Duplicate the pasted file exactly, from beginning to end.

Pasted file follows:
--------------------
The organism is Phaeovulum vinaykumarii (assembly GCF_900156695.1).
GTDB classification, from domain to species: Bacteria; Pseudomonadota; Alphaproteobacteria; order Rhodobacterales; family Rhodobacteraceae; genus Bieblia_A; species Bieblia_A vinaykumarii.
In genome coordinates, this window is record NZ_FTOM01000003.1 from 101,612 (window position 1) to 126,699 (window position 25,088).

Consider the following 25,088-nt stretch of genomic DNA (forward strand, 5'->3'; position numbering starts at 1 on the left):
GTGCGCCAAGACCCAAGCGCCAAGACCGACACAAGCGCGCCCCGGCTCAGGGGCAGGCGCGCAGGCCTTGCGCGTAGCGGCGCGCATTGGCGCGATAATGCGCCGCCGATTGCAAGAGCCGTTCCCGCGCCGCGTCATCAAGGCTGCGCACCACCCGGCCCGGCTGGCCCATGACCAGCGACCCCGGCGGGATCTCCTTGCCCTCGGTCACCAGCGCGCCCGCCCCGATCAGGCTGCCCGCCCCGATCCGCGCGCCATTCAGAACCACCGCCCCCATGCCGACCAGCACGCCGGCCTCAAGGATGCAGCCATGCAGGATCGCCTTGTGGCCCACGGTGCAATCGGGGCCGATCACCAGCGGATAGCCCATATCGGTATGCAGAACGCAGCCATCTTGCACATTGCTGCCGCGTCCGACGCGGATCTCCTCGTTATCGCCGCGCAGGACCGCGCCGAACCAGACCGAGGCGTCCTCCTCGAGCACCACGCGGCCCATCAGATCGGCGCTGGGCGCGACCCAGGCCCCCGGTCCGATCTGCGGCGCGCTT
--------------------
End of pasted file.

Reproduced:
The organism is Phaeovulum vinaykumarii (assembly GCF_900156695.1).
GTDB classification, from domain to species: Bacteria; Pseudomonadota; Alphaproteobacteria; order Rhodobacterales; family Rhodobacteraceae; genus Bieblia_A; species Bieblia_A vinaykumarii.
In genome coordinates, this window is record NZ_FTOM01000003.1 from 101,612 (window position 1) to 126,699 (window position 25,088).

Consider the following 25,088-nt stretch of genomic DNA (forward strand, 5'->3'; position numbering starts at 1 on the left):
GTGCGCCAAGACCCAAGCGCCAAGACCGACACAAGCGCGCCCCGGCTCAGGGGCAGGCGCGCAGGCCTTGCGCGTAGCGGCGCGCATTGGCGCGATAATGCGCCGCCGATTGCAAGAGCCGTTCCCGCGCCGCGTCATCAAGGCTGCGCACCACCCGGCCCGGCTGGCCCATGACCAGCGACCCCGGCGGGATCTCCTTGCCCTCGGTCACCAGCGCGCCCGCCCCGATCAGGCTGCCCGCCCCGATCCGCGCGCCATTCAGAACCACCGCCCCCATGCCGACCAGCACGCCGGCCTCAAGGATGCAGCCATGCAGGATCGCCTTGTGGCCCACGGTGCAATCGGGGCCGATCACCAGCGGATAGCCCATATCGGTATGCAGAACGCAGCCATCTTGCACATTGCTGCCGCGTCCGACGCGGATCTCCTCGTTATCGCCGCGCAGGACCGCGCCGAACCAGACCGAGGCGTCCTCCTCGAGCACCACGCGGCCCATCAGATCGGCGCTGGGCGCGACCCAGGCCCCCGGTCCGATCTGCGGCGCGCTT